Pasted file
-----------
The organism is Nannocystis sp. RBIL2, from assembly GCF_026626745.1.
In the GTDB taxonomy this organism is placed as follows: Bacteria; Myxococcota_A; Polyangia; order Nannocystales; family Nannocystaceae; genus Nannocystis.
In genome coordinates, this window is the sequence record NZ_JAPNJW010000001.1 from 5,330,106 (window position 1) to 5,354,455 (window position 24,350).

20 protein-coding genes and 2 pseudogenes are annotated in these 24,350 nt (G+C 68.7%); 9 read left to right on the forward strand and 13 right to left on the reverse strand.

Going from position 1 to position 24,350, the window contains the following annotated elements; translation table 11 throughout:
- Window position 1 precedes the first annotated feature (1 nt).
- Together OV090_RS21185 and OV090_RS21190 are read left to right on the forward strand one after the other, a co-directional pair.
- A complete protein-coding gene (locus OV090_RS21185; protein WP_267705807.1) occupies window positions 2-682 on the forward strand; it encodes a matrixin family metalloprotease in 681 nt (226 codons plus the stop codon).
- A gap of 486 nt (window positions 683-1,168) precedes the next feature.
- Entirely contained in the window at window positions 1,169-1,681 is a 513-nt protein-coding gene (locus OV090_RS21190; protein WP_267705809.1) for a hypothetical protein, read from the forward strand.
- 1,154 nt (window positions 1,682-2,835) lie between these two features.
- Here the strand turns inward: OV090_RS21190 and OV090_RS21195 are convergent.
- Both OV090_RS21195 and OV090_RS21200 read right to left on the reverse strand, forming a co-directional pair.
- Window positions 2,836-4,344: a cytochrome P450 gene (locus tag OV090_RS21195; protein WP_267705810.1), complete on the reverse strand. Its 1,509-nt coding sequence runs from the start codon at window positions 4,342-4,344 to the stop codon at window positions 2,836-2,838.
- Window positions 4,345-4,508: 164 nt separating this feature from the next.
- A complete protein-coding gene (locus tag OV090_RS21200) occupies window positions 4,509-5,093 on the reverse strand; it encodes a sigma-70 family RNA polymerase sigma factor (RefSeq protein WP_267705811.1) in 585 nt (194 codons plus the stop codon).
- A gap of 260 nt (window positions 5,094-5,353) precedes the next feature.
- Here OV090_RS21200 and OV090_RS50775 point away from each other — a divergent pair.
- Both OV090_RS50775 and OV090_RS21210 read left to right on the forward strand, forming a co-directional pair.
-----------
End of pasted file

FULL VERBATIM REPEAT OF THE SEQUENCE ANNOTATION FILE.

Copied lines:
The organism is Nannocystis sp. RBIL2, from assembly GCF_026626745.1.
In the GTDB taxonomy this organism is placed as follows: Bacteria; Myxococcota_A; Polyangia; order Nannocystales; family Nannocystaceae; genus Nannocystis.
In genome coordinates, this window is the sequence record NZ_JAPNJW010000001.1 from 5,330,106 (window position 1) to 5,354,455 (window position 24,350).

20 protein-coding genes and 2 pseudogenes are annotated in these 24,350 nt (G+C 68.7%); 9 read left to right on the forward strand and 13 right to left on the reverse strand.

Going from position 1 to position 24,350, the window contains the following annotated elements; translation table 11 throughout:
- Window position 1 precedes the first annotated feature (1 nt).
- Together OV090_RS21185 and OV090_RS21190 are read left to right on the forward strand one after the other, a co-directional pair.
- A complete protein-coding gene (locus OV090_RS21185; protein WP_267705807.1) occupies window positions 2-682 on the forward strand; it encodes a matrixin family metalloprotease in 681 nt (226 codons plus the stop codon).
- A gap of 486 nt (window positions 683-1,168) precedes the next feature.
- Entirely contained in the window at window positions 1,169-1,681 is a 513-nt protein-coding gene (locus OV090_RS21190; protein WP_267705809.1) for a hypothetical protein, read from the forward strand.
- 1,154 nt (window positions 1,682-2,835) lie between these two features.
- Here the strand turns inward: OV090_RS21190 and OV090_RS21195 are convergent.
- Both OV090_RS21195 and OV090_RS21200 read right to left on the reverse strand, forming a co-directional pair.
- Window positions 2,836-4,344: a cytochrome P450 gene (locus tag OV090_RS21195; protein WP_267705810.1), complete on the reverse strand. Its 1,509-nt coding sequence runs from the start codon at window positions 4,342-4,344 to the stop codon at window positions 2,836-2,838.
- Window positions 4,345-4,508: 164 nt separating this feature from the next.
- A complete protein-coding gene (locus tag OV090_RS21200) occupies window positions 4,509-5,093 on the reverse strand; it encodes a sigma-70 family RNA polymerase sigma factor (RefSeq protein WP_267705811.1) in 585 nt (194 codons plus the stop codon).
- A gap of 260 nt (window positions 5,094-5,353) precedes the next feature.
- Here OV090_RS21200 and OV090_RS50775 point away from each other — a divergent pair.
- Both OV090_RS50775 and OV090_RS21210 read left to right on the forward strand, forming a co-directional pair.